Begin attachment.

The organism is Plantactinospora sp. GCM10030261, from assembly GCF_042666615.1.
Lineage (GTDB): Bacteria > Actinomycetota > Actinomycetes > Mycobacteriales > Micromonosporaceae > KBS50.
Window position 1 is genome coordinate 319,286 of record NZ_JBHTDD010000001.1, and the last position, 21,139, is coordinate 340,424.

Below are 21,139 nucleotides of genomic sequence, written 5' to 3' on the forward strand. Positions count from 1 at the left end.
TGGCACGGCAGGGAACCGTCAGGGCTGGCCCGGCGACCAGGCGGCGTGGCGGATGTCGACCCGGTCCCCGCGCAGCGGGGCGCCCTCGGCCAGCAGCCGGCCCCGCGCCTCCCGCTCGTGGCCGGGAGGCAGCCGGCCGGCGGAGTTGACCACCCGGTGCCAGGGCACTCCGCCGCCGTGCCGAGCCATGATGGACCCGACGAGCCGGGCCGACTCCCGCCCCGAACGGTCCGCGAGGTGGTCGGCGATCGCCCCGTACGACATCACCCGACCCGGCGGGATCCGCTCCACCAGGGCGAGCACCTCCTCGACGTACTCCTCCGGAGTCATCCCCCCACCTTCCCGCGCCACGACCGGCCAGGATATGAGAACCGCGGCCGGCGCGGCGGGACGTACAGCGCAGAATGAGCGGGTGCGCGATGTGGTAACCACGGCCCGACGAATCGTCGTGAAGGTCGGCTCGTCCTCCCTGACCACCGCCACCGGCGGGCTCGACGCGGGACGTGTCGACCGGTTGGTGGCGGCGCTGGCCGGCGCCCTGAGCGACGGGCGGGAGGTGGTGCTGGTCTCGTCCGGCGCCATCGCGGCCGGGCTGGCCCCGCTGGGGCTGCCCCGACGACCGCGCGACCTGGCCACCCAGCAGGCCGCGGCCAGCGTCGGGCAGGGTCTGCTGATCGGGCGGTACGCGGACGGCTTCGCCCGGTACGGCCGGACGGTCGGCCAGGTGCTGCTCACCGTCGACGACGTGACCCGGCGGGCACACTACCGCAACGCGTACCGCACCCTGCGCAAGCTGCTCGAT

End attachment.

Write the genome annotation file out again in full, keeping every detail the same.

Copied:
The organism is Plantactinospora sp. GCM10030261, from assembly GCF_042666615.1.
Lineage (GTDB): Bacteria > Actinomycetota > Actinomycetes > Mycobacteriales > Micromonosporaceae > KBS50.
Window position 1 is genome coordinate 319,286 of record NZ_JBHTDD010000001.1, and the last position, 21,139, is coordinate 340,424.

Below are 21,139 nucleotides of genomic sequence, written 5' to 3' on the forward strand. Positions count from 1 at the left end.
TGGCACGGCAGGGAACCGTCAGGGCTGGCCCGGCGACCAGGCGGCGTGGCGGATGTCGACCCGGTCCCCGCGCAGCGGGGCGCCCTCGGCCAGCAGCCGGCCCCGCGCCTCCCGCTCGTGGCCGGGAGGCAGCCGGCCGGCGGAGTTGACCACCCGGTGCCAGGGCACTCCGCCGCCGTGCCGAGCCATGATGGACCCGACGAGCCGGGCCGACTCCCGCCCCGAACGGTCCGCGAGGTGGTCGGCGATCGCCCCGTACGACATCACCCGACCCGGCGGGATCCGCTCCACCAGGGCGAGCACCTCCTCGACGTACTCCTCCGGAGTCATCCCCCCACCTTCCCGCGCCACGACCGGCCAGGATATGAGAACCGCGGCCGGCGCGGCGGGACGTACAGCGCAGAATGAGCGGGTGCGCGATGTGGTAACCACGGCCCGACGAATCGTCGTGAAGGTCGGCTCGTCCTCCCTGACCACCGCCACCGGCGGGCTCGACGCGGGACGTGTCGACCGGTTGGTGGCGGCGCTGGCCGGCGCCCTGAGCGACGGGCGGGAGGTGGTGCTGGTCTCGTCCGGCGCCATCGCGGCCGGGCTGGCCCCGCTGGGGCTGCCCCGACGACCGCGCGACCTGGCCACCCAGCAGGCCGCGGCCAGCGTCGGGCAGGGTCTGCTGATCGGGCGGTACGCGGACGGCTTCGCCCGGTACGGCCGGACGGTCGGCCAGGTGCTGCTCACCGTCGACGACGTGACCCGGCGGGCACACTACCGCAACGCGTACCGCACCCTGCGCAAGCTGCTCGAT